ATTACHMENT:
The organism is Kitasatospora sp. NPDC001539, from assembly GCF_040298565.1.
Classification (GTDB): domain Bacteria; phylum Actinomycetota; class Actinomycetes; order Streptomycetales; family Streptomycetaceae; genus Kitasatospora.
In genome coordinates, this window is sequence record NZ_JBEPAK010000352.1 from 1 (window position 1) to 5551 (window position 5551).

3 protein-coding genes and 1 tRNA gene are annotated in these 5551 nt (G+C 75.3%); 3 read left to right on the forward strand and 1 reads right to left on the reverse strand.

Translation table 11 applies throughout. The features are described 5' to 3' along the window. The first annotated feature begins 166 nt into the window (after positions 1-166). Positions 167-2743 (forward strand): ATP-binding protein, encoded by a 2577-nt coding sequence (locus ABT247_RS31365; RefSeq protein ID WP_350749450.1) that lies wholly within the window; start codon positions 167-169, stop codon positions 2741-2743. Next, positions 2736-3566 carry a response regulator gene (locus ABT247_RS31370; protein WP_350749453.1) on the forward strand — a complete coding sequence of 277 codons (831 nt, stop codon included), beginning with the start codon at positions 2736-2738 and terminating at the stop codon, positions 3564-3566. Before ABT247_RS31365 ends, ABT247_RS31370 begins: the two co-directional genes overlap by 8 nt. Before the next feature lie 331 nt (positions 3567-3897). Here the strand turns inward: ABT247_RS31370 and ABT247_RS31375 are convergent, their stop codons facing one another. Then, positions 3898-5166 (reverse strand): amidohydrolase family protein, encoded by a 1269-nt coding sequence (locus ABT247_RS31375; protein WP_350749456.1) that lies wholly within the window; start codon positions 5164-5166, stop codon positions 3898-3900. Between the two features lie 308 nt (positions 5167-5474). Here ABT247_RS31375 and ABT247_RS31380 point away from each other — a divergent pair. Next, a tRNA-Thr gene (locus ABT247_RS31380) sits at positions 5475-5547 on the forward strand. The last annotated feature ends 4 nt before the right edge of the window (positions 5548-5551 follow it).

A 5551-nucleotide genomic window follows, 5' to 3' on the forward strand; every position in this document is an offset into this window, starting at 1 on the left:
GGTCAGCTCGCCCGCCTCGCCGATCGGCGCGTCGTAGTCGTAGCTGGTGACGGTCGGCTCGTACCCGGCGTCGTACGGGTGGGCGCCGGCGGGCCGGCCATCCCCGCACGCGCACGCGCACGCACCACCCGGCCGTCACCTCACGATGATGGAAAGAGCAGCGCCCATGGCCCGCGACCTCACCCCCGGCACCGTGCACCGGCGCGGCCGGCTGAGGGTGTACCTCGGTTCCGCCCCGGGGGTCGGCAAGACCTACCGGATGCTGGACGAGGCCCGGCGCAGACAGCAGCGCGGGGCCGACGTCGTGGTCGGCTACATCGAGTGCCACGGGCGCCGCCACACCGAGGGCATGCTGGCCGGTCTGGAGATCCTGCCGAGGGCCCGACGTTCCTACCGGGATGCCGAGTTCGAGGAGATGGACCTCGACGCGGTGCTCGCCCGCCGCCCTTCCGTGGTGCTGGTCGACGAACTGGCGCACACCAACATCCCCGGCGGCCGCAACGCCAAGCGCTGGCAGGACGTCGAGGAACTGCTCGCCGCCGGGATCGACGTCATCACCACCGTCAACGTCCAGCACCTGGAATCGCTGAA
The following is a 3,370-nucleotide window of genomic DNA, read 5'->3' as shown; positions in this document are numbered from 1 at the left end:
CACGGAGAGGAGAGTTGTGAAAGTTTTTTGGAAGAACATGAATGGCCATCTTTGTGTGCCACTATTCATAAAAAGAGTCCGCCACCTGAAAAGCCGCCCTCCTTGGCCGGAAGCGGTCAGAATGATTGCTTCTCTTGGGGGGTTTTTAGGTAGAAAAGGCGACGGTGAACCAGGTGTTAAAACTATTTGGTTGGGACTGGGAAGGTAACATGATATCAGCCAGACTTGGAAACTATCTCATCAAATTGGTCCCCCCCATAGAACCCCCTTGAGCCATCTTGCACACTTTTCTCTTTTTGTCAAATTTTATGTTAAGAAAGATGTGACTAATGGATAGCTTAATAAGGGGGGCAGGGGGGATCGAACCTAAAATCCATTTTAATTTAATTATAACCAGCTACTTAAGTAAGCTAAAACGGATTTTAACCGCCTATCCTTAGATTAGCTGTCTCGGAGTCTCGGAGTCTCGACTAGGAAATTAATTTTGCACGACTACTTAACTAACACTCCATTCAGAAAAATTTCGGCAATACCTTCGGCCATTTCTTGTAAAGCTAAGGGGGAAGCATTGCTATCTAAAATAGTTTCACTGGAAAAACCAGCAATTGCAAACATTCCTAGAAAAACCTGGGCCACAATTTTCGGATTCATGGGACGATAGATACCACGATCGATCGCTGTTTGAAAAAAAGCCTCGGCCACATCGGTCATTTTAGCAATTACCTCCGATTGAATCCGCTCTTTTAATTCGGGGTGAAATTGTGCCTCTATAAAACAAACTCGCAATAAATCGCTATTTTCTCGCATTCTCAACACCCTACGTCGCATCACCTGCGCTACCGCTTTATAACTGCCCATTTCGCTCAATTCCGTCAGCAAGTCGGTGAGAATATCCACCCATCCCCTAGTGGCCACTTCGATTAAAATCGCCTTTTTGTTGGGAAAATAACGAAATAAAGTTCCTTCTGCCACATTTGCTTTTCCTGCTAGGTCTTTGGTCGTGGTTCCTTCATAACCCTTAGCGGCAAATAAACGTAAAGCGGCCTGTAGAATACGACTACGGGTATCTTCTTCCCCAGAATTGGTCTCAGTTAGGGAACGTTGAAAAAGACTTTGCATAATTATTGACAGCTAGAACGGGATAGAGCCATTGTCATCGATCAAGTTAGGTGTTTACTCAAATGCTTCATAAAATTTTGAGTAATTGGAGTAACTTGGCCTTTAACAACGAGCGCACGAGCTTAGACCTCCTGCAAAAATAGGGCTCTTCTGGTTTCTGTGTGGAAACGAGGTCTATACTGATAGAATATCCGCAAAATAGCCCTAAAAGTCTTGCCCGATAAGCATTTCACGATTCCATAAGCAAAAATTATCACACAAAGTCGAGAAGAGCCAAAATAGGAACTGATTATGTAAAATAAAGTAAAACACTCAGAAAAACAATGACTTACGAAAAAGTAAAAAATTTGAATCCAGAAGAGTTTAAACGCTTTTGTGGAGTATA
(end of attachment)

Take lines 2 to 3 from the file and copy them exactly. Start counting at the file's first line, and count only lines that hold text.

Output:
Classification (GTDB): domain Bacteria; phylum Actinomycetota; class Actinomycetes; order Streptomycetales; family Streptomycetaceae; genus Kitasatospora.
In genome coordinates, this window is sequence record NZ_JBEPAK010000352.1 from 1 (window position 1) to 5551 (window position 5551).